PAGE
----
There are also strict regulations surrounding data security, storage durations limitations, and data access provisions meant to protect your data from theft or unintentional disclosure to third parties. The Payment Card Industry (PCI) standards were created specifically for securing financial transactions, but they are very limited in scope and do not protect most forms of consumer data. The complete set of GDPR regulations is complex and lengthy, but the overall goal is to once and for all ensure privacy of consumer data.
Does it apply to the U.S.?
While GDPR is a European Union set of regulations, it does not limit prosecution to European companies only. Basically, if any organization collects and stores data on EU citizens, knowingly or not, they are bound by the regulations. This includes a wide array of U.S. companies. And the penalties for violation are steep - companies who are found to violate any provisions of GDPR face fines of up to 4% of gross annual revenue or 20 million Euros, whichever is greater. That is no joke and all companies should take notice.
Will spam disappear after GDPR?
No. Even if the U.S. fully adopts regulations similar to GDPR, there are still a wide variety of bad actors that flout the laws and will continue to do so. You will probably still hear from that Nigerian prince who needs your help moving his money. However, the overall volume should be reduced which should provide legitimate marketing more breathing room. Rather than being lost in the noise, legitimate marketing messages should have a better chance of hitting their mark.
Are there other potential benefits to marketers?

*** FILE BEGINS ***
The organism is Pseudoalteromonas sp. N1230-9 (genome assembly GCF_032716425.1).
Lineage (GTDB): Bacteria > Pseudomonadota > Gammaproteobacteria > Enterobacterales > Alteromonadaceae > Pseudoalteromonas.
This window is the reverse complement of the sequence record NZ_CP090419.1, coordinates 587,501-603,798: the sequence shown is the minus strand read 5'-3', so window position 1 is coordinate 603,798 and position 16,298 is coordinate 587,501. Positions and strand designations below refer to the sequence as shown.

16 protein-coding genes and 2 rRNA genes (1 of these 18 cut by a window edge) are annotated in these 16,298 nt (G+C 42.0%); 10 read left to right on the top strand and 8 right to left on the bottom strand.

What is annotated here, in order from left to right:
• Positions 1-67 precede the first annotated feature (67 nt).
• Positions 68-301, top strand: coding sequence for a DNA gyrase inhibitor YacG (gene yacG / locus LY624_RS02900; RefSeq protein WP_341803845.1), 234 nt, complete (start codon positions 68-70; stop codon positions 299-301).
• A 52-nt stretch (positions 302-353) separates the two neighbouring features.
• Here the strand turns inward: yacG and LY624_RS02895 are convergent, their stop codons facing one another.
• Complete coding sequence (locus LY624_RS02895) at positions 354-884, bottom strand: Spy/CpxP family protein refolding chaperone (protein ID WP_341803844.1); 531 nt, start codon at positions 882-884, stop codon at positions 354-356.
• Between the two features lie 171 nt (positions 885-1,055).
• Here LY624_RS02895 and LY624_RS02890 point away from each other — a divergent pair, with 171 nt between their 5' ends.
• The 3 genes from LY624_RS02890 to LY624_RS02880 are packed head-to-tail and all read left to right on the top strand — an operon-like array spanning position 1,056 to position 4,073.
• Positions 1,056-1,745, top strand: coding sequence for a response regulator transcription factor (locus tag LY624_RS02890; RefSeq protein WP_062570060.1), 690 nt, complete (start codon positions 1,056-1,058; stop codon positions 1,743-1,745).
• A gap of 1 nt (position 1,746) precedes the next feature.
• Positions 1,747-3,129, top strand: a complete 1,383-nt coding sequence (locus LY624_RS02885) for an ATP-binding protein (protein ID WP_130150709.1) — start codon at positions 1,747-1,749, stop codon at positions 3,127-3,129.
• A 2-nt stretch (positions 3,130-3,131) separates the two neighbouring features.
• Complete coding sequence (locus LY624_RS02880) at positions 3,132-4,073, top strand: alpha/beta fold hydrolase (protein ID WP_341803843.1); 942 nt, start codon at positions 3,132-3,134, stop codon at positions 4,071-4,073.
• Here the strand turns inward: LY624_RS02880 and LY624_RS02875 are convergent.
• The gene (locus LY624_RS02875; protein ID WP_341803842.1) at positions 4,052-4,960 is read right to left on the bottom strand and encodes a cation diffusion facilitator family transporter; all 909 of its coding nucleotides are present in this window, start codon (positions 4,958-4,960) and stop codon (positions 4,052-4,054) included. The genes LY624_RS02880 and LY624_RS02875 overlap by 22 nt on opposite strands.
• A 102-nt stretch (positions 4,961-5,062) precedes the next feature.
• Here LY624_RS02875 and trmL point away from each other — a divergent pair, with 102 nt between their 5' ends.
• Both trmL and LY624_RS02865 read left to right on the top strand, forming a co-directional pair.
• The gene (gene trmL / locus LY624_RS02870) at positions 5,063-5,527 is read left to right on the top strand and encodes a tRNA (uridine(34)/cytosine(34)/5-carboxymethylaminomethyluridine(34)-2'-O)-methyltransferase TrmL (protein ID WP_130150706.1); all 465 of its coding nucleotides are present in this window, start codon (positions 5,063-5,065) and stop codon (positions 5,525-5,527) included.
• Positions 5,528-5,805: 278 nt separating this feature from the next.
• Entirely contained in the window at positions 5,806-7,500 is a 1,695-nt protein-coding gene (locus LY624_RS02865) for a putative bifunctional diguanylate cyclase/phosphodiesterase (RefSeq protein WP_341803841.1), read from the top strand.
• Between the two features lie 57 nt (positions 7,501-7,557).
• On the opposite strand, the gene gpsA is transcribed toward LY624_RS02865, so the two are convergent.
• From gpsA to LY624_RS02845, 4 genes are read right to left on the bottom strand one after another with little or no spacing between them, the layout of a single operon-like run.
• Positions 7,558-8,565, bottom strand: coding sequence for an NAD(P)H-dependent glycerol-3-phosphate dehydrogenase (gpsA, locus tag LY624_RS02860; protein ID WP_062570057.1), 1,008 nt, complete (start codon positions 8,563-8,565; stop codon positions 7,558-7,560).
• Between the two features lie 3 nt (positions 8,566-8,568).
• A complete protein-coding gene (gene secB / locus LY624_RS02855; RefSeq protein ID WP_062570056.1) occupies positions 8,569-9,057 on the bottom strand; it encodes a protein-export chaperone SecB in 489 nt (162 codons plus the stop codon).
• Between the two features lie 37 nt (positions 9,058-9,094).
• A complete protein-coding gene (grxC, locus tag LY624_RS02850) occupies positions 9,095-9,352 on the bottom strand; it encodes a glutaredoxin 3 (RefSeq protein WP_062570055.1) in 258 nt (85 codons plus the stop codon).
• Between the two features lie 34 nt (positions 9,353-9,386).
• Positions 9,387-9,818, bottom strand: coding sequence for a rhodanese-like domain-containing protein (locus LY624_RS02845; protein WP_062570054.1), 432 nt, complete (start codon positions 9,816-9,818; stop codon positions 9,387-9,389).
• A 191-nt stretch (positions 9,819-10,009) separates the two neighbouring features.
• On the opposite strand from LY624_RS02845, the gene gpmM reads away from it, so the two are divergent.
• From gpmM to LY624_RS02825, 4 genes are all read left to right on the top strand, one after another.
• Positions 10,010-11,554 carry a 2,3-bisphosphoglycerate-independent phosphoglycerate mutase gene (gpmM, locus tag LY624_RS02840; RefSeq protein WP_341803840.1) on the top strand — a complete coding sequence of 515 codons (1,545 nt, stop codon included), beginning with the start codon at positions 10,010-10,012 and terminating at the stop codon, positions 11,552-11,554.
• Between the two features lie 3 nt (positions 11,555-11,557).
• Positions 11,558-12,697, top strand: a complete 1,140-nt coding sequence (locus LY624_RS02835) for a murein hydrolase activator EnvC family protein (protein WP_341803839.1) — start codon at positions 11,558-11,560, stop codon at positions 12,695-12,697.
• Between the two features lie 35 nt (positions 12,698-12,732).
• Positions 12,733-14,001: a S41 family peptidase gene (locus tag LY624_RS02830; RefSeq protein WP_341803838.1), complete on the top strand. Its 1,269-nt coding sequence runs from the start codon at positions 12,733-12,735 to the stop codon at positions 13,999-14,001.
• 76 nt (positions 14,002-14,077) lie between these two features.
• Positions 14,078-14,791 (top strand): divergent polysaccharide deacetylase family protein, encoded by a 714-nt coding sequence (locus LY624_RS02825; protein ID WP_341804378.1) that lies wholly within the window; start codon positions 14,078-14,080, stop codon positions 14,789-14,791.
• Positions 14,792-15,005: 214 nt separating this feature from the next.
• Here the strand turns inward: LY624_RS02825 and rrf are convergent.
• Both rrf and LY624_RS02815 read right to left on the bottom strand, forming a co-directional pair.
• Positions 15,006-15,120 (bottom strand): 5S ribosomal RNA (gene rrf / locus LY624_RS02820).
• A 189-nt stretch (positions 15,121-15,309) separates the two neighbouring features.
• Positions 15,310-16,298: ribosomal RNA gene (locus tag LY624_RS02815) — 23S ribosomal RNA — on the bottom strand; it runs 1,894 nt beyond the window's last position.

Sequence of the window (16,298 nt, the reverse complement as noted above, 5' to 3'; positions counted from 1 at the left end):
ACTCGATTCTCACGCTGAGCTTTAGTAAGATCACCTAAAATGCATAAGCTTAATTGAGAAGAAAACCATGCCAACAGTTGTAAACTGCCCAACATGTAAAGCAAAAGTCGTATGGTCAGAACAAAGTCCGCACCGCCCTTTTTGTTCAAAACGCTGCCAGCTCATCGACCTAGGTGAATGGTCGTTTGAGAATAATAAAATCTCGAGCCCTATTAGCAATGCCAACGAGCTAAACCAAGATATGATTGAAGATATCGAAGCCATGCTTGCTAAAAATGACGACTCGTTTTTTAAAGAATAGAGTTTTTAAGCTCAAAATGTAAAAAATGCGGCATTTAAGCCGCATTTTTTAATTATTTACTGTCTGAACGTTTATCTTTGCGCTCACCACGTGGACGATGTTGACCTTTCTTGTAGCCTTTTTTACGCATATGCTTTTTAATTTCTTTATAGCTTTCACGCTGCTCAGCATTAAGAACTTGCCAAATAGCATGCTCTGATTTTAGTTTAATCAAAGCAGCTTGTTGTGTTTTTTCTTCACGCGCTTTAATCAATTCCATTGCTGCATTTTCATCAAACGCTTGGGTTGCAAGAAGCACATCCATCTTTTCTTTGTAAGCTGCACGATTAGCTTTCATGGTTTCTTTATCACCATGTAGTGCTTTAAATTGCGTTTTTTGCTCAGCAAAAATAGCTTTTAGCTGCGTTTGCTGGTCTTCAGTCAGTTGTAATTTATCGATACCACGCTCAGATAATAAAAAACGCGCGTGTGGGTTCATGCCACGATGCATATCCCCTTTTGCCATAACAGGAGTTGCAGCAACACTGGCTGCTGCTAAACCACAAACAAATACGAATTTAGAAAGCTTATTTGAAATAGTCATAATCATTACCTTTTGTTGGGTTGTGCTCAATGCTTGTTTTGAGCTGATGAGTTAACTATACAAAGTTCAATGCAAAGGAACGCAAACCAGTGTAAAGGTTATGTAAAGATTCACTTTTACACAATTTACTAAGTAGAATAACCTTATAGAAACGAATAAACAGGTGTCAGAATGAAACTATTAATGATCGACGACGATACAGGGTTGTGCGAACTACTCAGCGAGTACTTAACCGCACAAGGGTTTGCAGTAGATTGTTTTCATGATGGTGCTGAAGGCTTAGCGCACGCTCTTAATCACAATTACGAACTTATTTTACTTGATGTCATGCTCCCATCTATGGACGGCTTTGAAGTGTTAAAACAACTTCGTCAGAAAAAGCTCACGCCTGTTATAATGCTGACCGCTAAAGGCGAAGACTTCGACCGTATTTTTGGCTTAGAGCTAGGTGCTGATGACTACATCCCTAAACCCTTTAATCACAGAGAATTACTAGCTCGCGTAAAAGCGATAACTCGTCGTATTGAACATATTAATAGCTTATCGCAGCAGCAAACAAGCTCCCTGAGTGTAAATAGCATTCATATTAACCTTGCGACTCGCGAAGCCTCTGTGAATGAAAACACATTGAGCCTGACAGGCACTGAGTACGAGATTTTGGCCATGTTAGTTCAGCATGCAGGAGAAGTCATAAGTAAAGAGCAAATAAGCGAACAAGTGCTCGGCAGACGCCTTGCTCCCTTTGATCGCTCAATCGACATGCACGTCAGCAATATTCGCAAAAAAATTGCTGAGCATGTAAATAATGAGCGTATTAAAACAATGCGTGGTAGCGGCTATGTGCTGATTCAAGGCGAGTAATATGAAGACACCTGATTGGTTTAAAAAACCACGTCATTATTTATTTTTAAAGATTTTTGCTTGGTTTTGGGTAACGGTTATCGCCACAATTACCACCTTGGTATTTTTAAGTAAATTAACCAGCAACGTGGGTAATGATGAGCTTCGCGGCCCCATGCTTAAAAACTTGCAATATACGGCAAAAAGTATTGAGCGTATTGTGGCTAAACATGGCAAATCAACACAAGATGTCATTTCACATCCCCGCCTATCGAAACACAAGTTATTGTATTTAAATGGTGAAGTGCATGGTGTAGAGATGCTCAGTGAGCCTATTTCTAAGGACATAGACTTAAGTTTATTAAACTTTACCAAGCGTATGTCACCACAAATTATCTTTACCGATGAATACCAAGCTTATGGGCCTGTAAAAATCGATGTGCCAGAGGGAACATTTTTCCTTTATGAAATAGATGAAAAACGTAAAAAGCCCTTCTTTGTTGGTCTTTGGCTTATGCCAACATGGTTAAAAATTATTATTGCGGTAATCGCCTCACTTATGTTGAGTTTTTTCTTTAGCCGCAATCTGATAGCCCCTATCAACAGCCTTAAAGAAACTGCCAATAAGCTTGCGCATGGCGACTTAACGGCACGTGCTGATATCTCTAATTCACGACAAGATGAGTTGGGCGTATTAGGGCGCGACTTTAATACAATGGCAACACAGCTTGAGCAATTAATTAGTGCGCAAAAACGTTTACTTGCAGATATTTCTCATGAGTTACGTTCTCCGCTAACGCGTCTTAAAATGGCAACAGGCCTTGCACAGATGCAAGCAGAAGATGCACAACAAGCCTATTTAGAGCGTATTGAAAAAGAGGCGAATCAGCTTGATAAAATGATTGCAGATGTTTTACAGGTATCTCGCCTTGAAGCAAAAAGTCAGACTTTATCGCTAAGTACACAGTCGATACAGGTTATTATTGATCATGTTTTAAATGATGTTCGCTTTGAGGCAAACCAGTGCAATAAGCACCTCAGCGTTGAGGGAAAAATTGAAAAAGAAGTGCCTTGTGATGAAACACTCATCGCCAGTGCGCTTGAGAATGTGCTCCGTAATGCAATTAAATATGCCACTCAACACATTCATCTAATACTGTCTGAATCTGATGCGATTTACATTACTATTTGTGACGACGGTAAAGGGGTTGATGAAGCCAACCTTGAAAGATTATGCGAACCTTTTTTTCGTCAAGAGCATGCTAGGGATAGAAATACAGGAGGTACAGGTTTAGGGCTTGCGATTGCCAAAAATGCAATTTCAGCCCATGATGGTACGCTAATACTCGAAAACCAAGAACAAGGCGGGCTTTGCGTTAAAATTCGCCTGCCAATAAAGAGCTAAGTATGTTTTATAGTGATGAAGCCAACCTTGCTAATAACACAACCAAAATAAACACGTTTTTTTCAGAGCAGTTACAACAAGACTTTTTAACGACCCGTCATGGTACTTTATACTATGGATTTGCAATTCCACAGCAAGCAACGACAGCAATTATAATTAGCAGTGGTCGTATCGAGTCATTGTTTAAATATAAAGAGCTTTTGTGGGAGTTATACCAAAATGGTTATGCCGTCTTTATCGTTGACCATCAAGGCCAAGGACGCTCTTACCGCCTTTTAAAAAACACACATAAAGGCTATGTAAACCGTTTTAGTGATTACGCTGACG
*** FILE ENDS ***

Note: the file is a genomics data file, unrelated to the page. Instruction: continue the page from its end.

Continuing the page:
While these regulations may appear to tie the hands of marketers, they may actually be doing them a favor. The goal of any good marketer is to get the right message in front of the right set of eyes at the right time. GDPR provides a framework that will force marketers to focus their efforts on identifying consumers that are truly interested in their product or service and are actively seeking more information. When your marketing contact list is filled with people who have explicitly asked to be contacted, the rate of sales success should be significantly increased. As our friends as HubSpot stated,
"Be relevant, be helpful, be transparent, and you’ll be on your way to compliance. Be spammy, interruptive, aggressive, and you’ll be in trouble."
In other words, good marketing methods should already lend themselves to compliance. GDPR is a shove in the right direction to make sure marketing is a valued service, not a annoying nuisance.
What is WSOL doing to prepare?
While we don't actively market to EU citizens, we are nonetheless taking steps to ensure our data collection and management methods match GDPR specifications. We are in the process of updating our online forms, privacy disclosures and data management policies to ensure we are in compliance and ready for any future policy changes.
What are our partners doing to prepare?
Our primary technology partners, HubSpot and Episerver, clearly have a significant interest in GDPR compliance as these platforms are used worldwide and tie directly into the regulations' key provisions. For more information on their stances, please refer to the following links:
Where can I get more information about GDPR?
While there are numerous online resources available, here are some we found useful:
http://data.consilium.europa.eu/doc/document/ST-5419-2016-INIT/en/pdf (this is the actual text of the regulation, if you're so inclined).
GDPR will introduce a major shift in the way marketers do business. For the most part, this should benefit consumers and companies alike. But it also means rethinking current practices, understanding the types of data we collect and most importantly, putting the consumer at the forefront of our consideration, where they belong. While the final scope and impact is yet to be seen, GDPR in all likelihood is the first major step in a new way privacy is defined and managed in our increasingly digital world.